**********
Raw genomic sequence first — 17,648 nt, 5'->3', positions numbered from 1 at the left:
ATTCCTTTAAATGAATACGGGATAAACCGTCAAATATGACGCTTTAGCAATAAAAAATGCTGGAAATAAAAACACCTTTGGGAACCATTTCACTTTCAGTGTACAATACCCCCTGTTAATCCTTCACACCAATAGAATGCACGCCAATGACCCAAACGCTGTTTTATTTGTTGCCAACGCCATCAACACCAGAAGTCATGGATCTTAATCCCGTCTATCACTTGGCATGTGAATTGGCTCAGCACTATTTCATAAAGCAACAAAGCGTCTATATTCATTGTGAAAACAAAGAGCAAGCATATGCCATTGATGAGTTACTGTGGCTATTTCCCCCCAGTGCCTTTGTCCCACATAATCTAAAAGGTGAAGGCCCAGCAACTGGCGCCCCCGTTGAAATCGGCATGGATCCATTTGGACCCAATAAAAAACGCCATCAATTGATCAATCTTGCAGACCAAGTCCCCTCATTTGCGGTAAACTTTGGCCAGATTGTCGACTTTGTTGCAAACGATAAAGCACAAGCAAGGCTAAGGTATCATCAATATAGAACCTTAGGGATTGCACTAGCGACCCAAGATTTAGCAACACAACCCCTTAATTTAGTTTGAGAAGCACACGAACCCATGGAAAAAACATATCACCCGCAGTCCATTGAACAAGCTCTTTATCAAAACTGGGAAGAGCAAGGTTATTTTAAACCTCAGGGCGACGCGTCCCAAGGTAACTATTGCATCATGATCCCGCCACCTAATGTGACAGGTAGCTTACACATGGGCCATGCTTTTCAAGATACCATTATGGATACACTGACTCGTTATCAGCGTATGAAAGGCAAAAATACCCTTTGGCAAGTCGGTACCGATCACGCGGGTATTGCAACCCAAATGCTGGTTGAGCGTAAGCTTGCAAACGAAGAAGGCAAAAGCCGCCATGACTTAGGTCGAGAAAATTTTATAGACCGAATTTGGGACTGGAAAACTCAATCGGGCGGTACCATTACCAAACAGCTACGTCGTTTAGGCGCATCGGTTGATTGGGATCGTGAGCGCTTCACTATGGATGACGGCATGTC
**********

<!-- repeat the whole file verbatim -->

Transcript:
Raw genomic sequence first — 17,648 nt, 5'->3', positions numbered from 1 at the left:
ATTCCTTTAAATGAATACGGGATAAACCGTCAAATATGACGCTTTAGCAATAAAAAATGCTGGAAATAAAAACACCTTTGGGAACCATTTCACTTTCAGTGTACAATACCCCCTGTTAATCCTTCACACCAATAGAATGCACGCCAATGACCCAAACGCTGTTTTATTTGTTGCCAACGCCATCAACACCAGAAGTCATGGATCTTAATCCCGTCTATCACTTGGCATGTGAATTGGCTCAGCACTATTTCATAAAGCAACAAAGCGTCTATATTCATTGTGAAAACAAAGAGCAAGCATATGCCATTGATGAGTTACTGTGGCTATTTCCCCCCAGTGCCTTTGTCCCACATAATCTAAAAGGTGAAGGCCCAGCAACTGGCGCCCCCGTTGAAATCGGCATGGATCCATTTGGACCCAATAAAAAACGCCATCAATTGATCAATCTTGCAGACCAAGTCCCCTCATTTGCGGTAAACTTTGGCCAGATTGTCGACTTTGTTGCAAACGATAAAGCACAAGCAAGGCTAAGGTATCATCAATATAGAACCTTAGGGATTGCACTAGCGACCCAAGATTTAGCAACACAACCCCTTAATTTAGTTTGAGAAGCACACGAACCCATGGAAAAAACATATCACCCGCAGTCCATTGAACAAGCTCTTTATCAAAACTGGGAAGAGCAAGGTTATTTTAAACCTCAGGGCGACGCGTCCCAAGGTAACTATTGCATCATGATCCCGCCACCTAATGTGACAGGTAGCTTACACATGGGCCATGCTTTTCAAGATACCATTATGGATACACTGACTCGTTATCAGCGTATGAAAGGCAAAAATACCCTTTGGCAAGTCGGTACCGATCACGCGGGTATTGCAACCCAAATGCTGGTTGAGCGTAAGCTTGCAAACGAAGAAGGCAAAAGCCGCCATGACTTAGGTCGAGAAAATTTTATAGACCGAATTTGGGACTGGAAAACTCAATCGGGCGGTACCATTACCAAACAGCTACGTCGTTTAGGCGCATCGGTTGATTGGGATCGTGAGCGCTTCACTATGGATGACGGCATGTC